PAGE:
# Payback Period: Definition, Formula & Examples

The project’s payback occurs the year (plus a number of months) before the cash flow turns positive. One of the most important capital budgeting techniques businesses can practice is known as the payback period method or payback analysis. That’s why business owners and managers need to use capital budgeting techniques to determine which projects will deliver the best returns, and yield the most profitable outcome. Payback period is often used as an analysis tool because it is easy to apply and easy to understand for most individuals, regardless of academic training or field of endeavor. When used carefully or to compare similar investments, it can be quite useful.

- Projecting a break-even time in years means little if the after-tax cash flow estimates don’t materialize.
- A capital project is usually defined as buying or investing in a fixed asset which, by definition, will last more than one year.
- The implications of this are that firms may choose investments with shorter payback periods at the expense of profitability.
- The payback period is favored when a company is under liquidity constraints because it can show how long it should take to recover the money laid out for the project.
- Despite its appeal, the payback period analysis method has some significant drawbacks.

The NPV is the difference between the present value of cash coming in and the current value of cash going out over a period of time. Unlike other methods of capital budgeting, the payback period ignores the time value of money (TVM). This is the idea that money is worth more today than the same amount in the future because of the earning potential of the present money. According to payback method, the equipment should be purchased because the payback period of the equipment is 2.5 years which is shorter than the maximum desired payback period of 4 years.

For example, three projects can have the same payback period; however, they could have varying flows of cash. The Payback Period measures the amount of time required to recoup the cost of an initial investment via the cash flows generated by the investment. Financial analysts will perform financial modeling and IRR analysis to compare the attractiveness of different projects. By forecasting free cash flows into the future, it is then possible to use the XIRR function in Excel to determine what discount rate sets the Net Present Value of the project to zero (the definition of IRR). While the payback period shows us how long it takes for the return on investment, it does not show what the return on investment is. Referring to our example, cash flows continue beyond period 3, but they are not relevant in accordance with the decision rule in the payback method.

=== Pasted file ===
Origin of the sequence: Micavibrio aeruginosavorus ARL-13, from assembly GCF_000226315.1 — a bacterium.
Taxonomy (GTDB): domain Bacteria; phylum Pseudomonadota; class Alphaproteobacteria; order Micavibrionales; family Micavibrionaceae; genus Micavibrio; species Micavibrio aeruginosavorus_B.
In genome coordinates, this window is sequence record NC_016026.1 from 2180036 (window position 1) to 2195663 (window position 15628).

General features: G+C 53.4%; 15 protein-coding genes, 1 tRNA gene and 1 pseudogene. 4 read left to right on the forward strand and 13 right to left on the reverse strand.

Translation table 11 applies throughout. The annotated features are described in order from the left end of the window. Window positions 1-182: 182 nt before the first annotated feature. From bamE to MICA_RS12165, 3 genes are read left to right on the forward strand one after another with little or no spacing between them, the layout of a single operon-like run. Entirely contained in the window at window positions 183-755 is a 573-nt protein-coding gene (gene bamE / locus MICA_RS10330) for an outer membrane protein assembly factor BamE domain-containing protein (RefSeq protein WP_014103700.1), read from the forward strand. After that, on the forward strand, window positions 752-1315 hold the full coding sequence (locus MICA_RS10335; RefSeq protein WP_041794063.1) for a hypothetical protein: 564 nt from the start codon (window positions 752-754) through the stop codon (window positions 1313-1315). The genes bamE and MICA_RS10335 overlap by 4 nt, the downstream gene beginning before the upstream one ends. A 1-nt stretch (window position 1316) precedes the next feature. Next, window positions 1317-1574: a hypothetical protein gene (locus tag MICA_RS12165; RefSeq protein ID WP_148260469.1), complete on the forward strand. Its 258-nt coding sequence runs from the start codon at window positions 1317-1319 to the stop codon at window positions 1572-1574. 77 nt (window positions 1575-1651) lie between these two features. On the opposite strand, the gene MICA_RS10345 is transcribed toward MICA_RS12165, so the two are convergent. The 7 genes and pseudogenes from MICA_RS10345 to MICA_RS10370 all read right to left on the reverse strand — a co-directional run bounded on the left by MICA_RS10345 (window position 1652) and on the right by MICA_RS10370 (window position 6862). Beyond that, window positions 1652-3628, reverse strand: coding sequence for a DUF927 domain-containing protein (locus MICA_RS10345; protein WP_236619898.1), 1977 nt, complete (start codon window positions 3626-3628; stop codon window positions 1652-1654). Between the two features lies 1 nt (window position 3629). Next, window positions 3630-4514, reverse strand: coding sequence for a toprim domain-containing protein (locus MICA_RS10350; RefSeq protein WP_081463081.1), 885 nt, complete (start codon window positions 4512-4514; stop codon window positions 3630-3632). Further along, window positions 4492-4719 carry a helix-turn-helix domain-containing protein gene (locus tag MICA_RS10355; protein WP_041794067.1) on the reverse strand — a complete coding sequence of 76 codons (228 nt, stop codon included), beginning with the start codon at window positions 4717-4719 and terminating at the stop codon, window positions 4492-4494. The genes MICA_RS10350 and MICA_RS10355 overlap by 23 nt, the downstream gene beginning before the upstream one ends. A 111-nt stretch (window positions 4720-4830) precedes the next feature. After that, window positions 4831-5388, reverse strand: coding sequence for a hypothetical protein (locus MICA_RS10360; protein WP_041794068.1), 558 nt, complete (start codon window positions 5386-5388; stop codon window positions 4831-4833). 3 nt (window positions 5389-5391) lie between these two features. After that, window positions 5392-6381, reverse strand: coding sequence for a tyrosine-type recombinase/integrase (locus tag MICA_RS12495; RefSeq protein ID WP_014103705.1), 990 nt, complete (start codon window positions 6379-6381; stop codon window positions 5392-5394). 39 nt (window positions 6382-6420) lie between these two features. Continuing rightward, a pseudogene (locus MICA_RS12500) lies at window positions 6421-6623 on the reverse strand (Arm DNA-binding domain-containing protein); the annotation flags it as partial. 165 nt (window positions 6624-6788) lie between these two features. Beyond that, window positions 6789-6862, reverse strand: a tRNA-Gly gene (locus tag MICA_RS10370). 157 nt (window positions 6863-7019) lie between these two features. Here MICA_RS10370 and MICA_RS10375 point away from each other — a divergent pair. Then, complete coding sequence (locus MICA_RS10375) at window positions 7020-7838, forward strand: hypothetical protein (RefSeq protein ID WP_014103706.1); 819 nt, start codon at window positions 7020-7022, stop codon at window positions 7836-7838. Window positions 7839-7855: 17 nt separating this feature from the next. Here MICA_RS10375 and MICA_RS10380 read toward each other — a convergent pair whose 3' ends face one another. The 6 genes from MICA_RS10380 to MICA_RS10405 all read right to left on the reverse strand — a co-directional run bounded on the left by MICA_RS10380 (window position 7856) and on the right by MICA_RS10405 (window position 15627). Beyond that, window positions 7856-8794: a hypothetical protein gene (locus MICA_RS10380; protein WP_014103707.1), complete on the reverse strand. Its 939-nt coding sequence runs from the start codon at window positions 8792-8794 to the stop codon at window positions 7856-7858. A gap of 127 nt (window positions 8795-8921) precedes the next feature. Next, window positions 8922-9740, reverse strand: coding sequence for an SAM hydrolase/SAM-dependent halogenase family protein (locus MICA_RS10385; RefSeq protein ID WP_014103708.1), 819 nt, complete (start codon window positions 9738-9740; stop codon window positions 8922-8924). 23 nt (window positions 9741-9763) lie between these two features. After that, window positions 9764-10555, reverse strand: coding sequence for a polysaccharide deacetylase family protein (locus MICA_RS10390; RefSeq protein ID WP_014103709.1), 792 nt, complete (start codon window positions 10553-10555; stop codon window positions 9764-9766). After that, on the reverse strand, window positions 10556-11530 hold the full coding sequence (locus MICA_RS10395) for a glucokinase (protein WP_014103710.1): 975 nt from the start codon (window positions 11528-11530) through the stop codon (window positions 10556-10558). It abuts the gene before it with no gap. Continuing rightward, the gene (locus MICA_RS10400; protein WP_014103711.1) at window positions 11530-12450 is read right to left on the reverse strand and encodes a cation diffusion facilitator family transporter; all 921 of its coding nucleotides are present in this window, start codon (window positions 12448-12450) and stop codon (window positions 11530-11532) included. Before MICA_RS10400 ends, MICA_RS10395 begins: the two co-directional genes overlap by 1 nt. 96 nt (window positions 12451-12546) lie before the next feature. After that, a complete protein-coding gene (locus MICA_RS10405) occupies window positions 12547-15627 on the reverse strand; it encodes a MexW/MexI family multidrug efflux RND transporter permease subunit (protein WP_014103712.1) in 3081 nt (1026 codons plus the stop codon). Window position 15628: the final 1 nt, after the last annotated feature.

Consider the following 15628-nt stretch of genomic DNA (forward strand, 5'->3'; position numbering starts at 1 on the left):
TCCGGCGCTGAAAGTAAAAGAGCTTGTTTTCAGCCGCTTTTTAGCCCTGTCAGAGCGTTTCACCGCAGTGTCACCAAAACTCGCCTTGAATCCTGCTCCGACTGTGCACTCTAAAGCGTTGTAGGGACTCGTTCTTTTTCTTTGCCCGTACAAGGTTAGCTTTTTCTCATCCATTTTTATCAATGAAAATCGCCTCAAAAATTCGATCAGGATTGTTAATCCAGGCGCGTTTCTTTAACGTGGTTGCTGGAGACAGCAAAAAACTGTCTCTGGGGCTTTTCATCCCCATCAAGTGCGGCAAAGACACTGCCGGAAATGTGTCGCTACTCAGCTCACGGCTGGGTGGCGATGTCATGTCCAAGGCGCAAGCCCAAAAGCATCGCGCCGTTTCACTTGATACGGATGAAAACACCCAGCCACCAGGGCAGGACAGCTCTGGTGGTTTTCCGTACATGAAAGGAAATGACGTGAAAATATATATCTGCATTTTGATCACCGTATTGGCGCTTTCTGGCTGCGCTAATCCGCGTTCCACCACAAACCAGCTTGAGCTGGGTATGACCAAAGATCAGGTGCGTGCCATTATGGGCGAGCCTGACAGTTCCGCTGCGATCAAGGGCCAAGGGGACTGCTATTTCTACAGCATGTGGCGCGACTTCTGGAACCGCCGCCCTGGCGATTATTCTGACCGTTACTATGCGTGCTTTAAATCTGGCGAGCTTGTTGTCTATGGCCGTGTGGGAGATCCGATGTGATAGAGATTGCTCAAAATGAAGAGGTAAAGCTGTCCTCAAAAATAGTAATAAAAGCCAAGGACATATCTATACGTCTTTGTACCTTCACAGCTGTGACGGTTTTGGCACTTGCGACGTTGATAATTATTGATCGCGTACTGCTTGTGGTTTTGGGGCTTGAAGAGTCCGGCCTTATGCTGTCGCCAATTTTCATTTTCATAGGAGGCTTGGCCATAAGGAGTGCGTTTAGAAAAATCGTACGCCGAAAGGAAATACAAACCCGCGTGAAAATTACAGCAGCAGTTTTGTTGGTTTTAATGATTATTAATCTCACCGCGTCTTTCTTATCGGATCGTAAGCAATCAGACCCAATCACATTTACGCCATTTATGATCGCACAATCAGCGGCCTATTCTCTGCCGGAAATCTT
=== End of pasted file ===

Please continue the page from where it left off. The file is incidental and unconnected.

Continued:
Financial modeling best practices require calculations to be transparent and easily auditable. The trouble with piling all of the calculations into a formula is that you can’t easily see what numbers go where or what numbers are user inputs or hard-coded. First, we’ll calculate the metric under the non-discounted approach using the two assumptions below. For instance, let’s say you own a retail company and are considering a proposed growth strategy that involves opening up new store locations in the hopes of benefiting from the expanded geographic reach. Thus, the project is deemed illiquid and the probability of there being comparatively more profitable projects with quicker recoveries of the initial outflow is far greater.

## Payback period